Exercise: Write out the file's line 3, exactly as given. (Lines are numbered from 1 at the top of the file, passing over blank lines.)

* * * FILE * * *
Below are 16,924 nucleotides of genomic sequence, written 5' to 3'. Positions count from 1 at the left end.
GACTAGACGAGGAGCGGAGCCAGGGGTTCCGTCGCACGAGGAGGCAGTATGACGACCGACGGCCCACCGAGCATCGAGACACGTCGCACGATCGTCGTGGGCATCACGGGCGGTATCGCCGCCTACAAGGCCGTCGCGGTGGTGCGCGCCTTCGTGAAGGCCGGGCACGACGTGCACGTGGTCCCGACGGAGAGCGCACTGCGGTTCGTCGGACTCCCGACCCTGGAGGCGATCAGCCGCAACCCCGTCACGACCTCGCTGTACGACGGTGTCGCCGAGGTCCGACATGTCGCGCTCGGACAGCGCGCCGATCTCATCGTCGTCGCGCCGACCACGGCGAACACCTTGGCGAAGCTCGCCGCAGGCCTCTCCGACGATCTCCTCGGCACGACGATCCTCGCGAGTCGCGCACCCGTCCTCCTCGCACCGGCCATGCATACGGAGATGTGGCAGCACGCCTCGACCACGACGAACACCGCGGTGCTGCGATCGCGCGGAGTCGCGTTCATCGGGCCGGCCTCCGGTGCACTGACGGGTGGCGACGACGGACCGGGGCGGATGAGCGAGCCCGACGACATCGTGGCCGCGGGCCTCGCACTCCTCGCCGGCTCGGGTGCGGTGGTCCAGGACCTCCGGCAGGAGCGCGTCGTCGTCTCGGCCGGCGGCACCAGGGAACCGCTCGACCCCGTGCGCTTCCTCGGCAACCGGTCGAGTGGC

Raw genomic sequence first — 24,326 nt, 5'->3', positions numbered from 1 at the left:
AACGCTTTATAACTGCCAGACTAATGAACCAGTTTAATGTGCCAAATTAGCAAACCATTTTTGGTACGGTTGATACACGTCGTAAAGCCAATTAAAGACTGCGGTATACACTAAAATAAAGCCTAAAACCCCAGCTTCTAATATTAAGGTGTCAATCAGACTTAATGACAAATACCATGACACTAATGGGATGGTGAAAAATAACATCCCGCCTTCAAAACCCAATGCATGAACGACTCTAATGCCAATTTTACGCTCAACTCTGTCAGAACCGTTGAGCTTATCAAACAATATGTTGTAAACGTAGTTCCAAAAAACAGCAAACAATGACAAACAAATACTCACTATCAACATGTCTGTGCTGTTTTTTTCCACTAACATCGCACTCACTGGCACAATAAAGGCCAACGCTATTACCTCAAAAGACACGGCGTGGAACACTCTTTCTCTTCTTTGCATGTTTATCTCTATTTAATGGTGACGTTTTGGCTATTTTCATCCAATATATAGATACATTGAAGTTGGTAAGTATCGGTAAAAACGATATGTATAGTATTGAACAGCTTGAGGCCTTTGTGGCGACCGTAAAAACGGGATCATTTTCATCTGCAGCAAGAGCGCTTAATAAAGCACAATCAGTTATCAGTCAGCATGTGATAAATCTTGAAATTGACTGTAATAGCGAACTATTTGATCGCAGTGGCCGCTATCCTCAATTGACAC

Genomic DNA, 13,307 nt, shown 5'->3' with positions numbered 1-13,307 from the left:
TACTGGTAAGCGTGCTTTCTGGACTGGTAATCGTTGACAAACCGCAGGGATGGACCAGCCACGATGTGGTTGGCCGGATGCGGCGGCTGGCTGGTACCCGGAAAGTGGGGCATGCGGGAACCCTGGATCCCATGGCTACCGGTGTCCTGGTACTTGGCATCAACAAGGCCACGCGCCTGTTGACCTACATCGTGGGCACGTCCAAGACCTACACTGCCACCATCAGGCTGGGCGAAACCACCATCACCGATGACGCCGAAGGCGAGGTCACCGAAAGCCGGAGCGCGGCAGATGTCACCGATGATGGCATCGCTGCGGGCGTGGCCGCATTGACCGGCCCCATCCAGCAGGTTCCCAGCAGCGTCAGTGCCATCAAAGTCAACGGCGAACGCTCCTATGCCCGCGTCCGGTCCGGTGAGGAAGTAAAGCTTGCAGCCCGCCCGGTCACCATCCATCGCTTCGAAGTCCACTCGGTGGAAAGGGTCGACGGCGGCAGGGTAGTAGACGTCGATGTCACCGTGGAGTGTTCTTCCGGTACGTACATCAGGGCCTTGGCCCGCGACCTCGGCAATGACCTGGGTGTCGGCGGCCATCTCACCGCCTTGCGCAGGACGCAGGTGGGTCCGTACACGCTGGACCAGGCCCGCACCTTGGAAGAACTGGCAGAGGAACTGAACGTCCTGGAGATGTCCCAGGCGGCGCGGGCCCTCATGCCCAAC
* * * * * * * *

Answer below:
Raw genomic sequence first — 24,326 nt, 5'->3', positions numbered from 1 at the left: